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Cloud Hopping: 5 Tips on Migrating Between Public Clouds

Andrew Froehlich
News Analysis
Andrew Froehlich

There are plenty of reasons why your company might want to migrate from one public cloud platform to another.

One reason might be that a different service provider is a better match in terms of the services, service-level agreements (SLAs) and pricing compared to your current provider. Or perhaps your enterprise has recently gone through a merger or acquisition, and the new firm is looking standardize on a single cloud provider.

There are hundreds of different scenarios, however, regardless of the reason, cloud providers are notorious for allowing an easy path into their cloud -- but throw up hurdle after hurdle if you try to leave. You know: "You can check out anytime, but you can never leave."

It is important to note that moving between cloud providers is not an impossible feat. You need to know what steps to take and know where your company has leverage and where it doesn't. With that in mind, let's look at five tips to help your business move from one public cloud to another, whether it's infrastructure-as-a-service (IaaS), platform-as-a-service (PaaS), software-as-a-service (SaaS), cloud storage, or another service.

1. Prepare your new cloud home
The first step in your migration process is to prepare your new cloud provider to receive all migrated apps and data.

This will require steps such as creating IP subnets, load balancer policies, preparing any disaster recovery options, as well as other preparations. You'll likely find that the cloud deployment and management tools between various cloud providers will operate differently.

A hop, skip and you know the rest... 
(Source: LunaSun via Pixabay)
A hop, skip and you know the rest...
(Source: LunaSun via Pixabay)

That's why it's important to build and properly test your new environment so that it works the way you want prior to ever thinking about moving apps and data.

2. Assess differences between cloud provider infrastructures
It's not only management tools that can vary drastically from one cloud provider to the next.

Underlying cloud platforms can be incredibly different -- and this significantly changes how you will want to tackle a migration project. If one of the cloud provider's platforms is proprietary in nature, you are going to have a far more difficult time when attempting to move applications or virtual machines. If you are fortunate enough to be migrating between cloud providers that operate using open source cloud platforms, you stand a better chance at migrating apps and VMs that will operate unmodified in the new cloud environment.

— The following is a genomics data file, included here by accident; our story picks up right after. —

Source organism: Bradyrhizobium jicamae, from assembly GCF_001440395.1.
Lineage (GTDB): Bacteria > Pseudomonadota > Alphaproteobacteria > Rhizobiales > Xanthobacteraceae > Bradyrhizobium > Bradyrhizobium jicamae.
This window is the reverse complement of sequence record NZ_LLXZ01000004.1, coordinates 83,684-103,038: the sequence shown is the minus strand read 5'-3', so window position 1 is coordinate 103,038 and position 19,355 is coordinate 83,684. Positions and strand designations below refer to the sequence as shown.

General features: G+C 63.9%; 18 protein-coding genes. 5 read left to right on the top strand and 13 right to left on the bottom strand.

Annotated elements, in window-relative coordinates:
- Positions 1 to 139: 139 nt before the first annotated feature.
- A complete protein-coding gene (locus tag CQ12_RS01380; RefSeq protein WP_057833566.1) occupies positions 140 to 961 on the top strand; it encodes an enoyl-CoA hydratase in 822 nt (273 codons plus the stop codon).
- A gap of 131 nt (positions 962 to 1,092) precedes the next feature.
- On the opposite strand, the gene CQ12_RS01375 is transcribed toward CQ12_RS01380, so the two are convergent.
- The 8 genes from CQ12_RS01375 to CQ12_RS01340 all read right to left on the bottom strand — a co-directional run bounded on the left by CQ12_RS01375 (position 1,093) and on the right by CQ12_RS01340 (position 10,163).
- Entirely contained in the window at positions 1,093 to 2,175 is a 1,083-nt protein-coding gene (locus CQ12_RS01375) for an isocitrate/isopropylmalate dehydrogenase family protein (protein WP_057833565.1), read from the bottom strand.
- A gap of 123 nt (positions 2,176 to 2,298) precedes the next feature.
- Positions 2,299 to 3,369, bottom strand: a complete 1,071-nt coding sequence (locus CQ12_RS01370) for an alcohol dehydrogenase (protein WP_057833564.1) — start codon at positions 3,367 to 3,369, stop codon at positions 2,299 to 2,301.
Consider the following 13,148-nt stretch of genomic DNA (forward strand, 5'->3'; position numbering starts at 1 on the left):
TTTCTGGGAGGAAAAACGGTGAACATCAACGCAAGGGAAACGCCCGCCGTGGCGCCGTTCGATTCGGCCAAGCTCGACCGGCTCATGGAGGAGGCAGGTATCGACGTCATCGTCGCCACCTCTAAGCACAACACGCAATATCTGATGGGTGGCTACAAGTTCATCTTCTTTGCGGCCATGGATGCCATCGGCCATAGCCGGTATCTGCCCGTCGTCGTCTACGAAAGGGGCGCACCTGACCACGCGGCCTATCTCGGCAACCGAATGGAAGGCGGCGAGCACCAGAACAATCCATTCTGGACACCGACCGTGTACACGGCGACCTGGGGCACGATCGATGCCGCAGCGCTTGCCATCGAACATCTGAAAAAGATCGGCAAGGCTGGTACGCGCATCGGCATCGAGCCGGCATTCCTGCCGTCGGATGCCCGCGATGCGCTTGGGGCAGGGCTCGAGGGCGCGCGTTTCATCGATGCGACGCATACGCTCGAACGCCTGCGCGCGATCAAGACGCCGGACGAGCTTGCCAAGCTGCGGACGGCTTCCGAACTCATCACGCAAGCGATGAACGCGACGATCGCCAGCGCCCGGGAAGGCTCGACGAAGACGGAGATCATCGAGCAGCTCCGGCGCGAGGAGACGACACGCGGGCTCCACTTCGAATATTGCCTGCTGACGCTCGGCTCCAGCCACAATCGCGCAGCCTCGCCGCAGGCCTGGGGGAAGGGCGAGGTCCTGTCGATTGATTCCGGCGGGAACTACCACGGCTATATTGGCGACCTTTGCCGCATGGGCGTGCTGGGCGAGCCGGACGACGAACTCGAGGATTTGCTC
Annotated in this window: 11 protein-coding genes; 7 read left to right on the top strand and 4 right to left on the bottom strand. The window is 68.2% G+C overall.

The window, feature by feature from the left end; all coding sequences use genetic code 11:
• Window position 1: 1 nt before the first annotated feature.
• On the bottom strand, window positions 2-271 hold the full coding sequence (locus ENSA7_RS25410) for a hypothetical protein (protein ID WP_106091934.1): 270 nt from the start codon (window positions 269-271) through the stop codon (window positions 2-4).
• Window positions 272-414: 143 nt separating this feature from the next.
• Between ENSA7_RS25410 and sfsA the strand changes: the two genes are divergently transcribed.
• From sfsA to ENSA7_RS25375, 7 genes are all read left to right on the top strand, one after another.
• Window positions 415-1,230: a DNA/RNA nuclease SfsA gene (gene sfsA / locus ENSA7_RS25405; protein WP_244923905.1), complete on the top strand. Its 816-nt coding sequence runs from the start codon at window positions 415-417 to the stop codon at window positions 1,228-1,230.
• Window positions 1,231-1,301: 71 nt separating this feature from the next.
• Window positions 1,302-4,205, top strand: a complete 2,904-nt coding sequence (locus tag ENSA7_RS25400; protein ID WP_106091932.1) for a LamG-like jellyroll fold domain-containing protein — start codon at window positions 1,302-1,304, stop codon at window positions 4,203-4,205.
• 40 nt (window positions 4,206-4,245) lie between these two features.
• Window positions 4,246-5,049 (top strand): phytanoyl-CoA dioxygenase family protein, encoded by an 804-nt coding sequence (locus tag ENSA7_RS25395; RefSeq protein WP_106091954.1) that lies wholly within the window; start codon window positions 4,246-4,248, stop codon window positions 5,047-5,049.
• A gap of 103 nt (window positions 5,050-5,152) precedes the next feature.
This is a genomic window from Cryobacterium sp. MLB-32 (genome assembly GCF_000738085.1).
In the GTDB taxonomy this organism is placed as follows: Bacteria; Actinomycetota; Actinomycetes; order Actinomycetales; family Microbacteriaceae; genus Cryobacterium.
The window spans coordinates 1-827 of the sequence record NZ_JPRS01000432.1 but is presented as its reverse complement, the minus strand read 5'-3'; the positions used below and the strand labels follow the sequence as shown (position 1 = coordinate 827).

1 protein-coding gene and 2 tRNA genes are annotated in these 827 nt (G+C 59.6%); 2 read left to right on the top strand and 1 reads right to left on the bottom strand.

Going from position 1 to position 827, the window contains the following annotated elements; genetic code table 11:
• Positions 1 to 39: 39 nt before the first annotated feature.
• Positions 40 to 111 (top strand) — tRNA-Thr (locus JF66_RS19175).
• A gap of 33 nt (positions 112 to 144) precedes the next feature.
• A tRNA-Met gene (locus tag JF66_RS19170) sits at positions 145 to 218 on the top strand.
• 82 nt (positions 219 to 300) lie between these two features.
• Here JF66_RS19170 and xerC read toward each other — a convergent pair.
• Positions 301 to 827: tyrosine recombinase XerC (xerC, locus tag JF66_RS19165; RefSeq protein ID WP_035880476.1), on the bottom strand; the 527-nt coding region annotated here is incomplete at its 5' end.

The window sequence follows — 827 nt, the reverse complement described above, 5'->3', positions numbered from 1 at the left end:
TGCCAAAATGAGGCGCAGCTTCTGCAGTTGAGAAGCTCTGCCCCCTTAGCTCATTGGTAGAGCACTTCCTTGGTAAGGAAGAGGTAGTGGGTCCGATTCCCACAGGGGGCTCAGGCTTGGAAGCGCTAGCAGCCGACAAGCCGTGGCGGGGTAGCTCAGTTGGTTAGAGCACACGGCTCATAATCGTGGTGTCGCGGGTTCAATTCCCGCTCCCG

However, even this is not guaranteed.

One modern way to assist with cloud migrations is to implement a multi-cloud management platform that integrates both cloud environments. By using a multi-cloud management solution, you create an overlay that masks underlying platform differences and allows for easier transportability of applications, workflows and data. This type of platform is also useful in hybrid cloud environments where you manage both public and private clouds.

3. Decide whether to move apps, or recreate them
Once you understand the differences between cloud service providers, and options on moving applications and data, the next question to ask is whether you should opt to simply move your applications -- or recreate them from scratch?

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While moving the application may be faster, you can run into incompatibilities and licensing constraints that you didn't expect. Additionally, if you want to make changes to how your applications operate in the cloud, now is the time to do it.

One example of this may be to migrate from running applications in their own virtual machine instances -- to a container-based platform such as Docker. Doing so will create administration efficiencies and cost-saving benefits. Containers are also far more portable and cloud-vendor agnostic. So, if you ever need to vacate a cloud provider a second time, your environment will be far more portable. (See Containers Vs. VMs: Where Should IT Pros Puts Their Money?.)

4. Evaluate data migration options
Moving data out of a cloud isn't as complex as many people claim it is.

It used to be that the only option was to do file transfers between public clouds using the Internet. This was a challenging process that -- depending on the amount of data -- took weeks to accomplish and got expensive in a hurry. In reality, however, cloud providers are actually making it easier to move data in and out.

Consider AWS Snowball -- a hardware device that can sneaker-net multi-terabytes of data both in and out of the AWS cloud. Another option already mentioned would be to implement a multi-cloud management platform that is compatible with both cloud provider networks. (See Amazon Takes Cloud on the Road.)

Once implemented, the overlay allows for easy transference of apps and data. By creating a multi-cloud environment, you have a far more efficient method of moving workloads and data -- and can perform migrations at a pace that impacts end-users the least.

5. Test the new environment prior to moving into production
Once you complete your migration from one cloud provider to the next, the work is far from over. The final step would be to fully test the new cloud platform to make sure it can handle the apps and user loads you anticipate.

Another important step is to properly train IT administrators on how to use the new cloud administration management and maintenance tools.

The last thing you want is to move to a new provider and then suffer continuous outages caused by admins that are struggling to properly support the environment.

— Andrew Froehlich is the President and Lead Network Architect of West Gate Networks. Follow him on Twitter @afroehlich.

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